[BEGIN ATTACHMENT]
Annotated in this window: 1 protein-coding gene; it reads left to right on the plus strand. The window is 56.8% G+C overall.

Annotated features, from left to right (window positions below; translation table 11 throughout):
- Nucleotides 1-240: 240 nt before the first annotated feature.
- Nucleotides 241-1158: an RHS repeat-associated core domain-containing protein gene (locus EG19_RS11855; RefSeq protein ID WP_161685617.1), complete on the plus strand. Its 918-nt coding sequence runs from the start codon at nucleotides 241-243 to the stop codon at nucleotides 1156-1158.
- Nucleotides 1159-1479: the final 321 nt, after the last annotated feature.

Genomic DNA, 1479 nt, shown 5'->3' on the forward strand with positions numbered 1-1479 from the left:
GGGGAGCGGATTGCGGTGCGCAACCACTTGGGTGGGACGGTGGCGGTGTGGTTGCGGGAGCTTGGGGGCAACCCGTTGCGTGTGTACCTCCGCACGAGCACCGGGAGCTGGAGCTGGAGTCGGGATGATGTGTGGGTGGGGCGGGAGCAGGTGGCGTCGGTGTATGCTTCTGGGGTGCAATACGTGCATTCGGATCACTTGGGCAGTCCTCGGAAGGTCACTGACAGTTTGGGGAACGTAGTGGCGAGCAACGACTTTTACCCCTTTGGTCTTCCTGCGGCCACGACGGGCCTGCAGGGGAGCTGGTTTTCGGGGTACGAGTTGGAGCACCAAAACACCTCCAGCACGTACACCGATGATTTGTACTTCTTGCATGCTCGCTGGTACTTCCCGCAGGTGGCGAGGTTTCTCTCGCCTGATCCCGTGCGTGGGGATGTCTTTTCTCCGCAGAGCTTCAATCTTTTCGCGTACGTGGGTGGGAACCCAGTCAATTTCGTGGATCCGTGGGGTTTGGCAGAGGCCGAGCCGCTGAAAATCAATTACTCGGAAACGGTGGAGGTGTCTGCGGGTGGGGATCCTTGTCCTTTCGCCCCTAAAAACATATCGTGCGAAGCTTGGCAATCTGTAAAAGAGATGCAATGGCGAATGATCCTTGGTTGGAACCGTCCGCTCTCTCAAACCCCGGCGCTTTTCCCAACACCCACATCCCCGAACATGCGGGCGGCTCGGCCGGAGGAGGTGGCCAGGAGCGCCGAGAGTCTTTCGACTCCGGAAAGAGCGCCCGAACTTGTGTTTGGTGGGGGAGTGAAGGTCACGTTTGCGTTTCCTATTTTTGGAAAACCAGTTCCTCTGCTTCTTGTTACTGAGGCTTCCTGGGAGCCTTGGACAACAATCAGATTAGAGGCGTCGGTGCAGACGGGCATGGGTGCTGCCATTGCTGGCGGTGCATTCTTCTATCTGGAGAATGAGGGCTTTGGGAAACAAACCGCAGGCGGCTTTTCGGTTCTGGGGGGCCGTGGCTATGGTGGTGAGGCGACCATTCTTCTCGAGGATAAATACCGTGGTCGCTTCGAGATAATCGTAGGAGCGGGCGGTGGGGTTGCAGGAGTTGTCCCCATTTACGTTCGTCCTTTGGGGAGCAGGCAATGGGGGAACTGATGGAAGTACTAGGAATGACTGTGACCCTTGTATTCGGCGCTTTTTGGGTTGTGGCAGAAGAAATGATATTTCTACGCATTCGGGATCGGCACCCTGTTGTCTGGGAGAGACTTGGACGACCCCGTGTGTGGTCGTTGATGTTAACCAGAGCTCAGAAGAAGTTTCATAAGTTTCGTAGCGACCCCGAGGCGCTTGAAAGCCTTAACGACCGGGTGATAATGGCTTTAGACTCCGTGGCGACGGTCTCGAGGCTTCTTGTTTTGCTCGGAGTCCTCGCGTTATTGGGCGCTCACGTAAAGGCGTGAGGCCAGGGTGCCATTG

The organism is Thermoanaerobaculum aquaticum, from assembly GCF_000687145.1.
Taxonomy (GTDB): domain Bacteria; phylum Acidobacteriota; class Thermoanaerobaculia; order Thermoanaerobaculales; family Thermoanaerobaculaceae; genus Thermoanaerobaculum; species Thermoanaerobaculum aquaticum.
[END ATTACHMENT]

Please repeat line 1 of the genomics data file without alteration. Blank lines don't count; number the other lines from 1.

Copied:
Annotated in this window: 1 protein-coding gene; it reads left to right on the plus strand. The window is 56.8% G+C overall.